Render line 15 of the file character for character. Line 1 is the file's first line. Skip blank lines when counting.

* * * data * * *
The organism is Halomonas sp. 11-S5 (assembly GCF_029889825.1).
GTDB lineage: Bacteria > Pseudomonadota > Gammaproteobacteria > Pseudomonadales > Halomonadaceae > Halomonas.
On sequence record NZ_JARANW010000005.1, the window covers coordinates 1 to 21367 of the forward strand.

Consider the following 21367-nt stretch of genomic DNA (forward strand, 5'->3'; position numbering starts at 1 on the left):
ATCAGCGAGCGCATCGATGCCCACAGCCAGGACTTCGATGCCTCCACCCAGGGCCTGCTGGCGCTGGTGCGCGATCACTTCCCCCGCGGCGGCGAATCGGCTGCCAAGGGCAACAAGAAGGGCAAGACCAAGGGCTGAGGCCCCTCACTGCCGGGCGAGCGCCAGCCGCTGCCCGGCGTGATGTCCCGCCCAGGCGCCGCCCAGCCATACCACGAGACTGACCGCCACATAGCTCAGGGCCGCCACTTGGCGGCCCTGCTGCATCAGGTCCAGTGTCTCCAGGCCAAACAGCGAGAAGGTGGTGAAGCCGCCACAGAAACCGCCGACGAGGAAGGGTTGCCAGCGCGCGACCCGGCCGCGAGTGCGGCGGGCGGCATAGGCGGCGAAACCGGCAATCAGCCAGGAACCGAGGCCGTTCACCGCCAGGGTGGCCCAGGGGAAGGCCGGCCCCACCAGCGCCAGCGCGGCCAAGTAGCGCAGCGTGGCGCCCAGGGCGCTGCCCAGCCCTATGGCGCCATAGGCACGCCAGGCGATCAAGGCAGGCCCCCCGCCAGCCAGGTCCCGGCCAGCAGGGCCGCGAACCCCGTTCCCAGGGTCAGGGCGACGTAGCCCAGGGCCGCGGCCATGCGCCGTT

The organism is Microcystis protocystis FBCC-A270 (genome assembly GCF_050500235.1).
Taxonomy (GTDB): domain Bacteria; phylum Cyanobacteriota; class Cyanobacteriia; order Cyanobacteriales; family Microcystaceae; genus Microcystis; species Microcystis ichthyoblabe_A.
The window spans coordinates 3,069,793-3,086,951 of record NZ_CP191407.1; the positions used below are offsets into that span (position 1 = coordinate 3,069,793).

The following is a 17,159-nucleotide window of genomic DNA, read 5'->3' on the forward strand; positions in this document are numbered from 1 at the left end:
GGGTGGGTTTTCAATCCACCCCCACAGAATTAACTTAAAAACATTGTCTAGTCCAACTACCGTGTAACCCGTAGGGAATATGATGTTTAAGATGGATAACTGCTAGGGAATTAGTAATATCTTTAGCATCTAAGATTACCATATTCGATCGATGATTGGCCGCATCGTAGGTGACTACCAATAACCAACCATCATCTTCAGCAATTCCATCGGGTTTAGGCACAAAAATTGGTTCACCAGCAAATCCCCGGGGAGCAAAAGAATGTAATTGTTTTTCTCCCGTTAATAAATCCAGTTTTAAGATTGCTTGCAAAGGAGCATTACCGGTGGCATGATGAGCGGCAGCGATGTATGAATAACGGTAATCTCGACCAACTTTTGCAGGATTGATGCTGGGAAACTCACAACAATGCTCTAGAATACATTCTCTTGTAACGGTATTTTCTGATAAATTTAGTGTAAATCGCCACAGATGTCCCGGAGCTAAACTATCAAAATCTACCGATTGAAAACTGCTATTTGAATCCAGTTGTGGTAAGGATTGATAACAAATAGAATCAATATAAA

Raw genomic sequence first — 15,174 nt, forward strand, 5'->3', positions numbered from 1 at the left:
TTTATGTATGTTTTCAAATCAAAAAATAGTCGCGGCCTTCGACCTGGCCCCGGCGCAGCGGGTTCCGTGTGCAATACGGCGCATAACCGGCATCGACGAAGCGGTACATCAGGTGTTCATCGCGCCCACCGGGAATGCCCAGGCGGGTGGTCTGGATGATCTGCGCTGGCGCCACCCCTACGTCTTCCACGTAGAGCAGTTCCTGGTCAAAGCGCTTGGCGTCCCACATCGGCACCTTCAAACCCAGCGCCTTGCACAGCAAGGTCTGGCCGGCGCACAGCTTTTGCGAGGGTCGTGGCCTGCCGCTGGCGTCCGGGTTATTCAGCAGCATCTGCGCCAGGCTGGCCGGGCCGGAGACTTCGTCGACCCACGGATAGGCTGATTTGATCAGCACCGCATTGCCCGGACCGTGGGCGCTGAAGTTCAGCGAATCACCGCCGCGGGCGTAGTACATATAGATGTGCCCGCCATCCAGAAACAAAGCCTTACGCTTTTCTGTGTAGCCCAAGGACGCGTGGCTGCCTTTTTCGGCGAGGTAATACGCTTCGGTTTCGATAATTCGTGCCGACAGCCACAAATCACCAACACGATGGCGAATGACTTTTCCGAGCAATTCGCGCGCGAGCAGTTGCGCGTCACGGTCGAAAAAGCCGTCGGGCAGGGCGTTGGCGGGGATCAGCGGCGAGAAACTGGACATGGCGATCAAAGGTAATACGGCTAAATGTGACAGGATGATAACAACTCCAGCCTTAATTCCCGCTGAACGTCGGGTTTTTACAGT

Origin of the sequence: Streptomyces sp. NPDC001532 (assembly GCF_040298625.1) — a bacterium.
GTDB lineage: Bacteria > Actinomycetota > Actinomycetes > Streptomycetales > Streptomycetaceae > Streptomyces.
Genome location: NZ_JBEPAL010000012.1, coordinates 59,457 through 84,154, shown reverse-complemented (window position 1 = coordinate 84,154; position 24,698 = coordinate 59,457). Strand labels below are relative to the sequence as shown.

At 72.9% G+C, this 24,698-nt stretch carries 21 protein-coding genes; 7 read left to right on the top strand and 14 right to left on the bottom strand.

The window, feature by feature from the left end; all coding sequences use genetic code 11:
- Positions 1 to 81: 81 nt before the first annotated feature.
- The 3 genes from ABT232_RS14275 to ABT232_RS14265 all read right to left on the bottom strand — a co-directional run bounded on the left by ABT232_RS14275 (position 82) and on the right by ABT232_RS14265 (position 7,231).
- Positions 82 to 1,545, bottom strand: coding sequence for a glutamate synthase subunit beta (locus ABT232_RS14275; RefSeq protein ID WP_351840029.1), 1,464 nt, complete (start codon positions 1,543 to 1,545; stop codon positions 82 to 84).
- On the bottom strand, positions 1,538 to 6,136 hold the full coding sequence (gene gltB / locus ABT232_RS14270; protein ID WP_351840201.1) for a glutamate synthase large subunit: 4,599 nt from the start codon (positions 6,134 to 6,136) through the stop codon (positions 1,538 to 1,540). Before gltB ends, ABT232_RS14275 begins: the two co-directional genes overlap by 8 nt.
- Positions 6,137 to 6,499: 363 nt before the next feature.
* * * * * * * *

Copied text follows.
Genome location: NZ_JBEPAL010000012.1, coordinates 59,457 through 84,154, shown reverse-complemented (window position 1 = coordinate 84,154; position 24,698 = coordinate 59,457). Strand labels below are relative to the sequence as shown.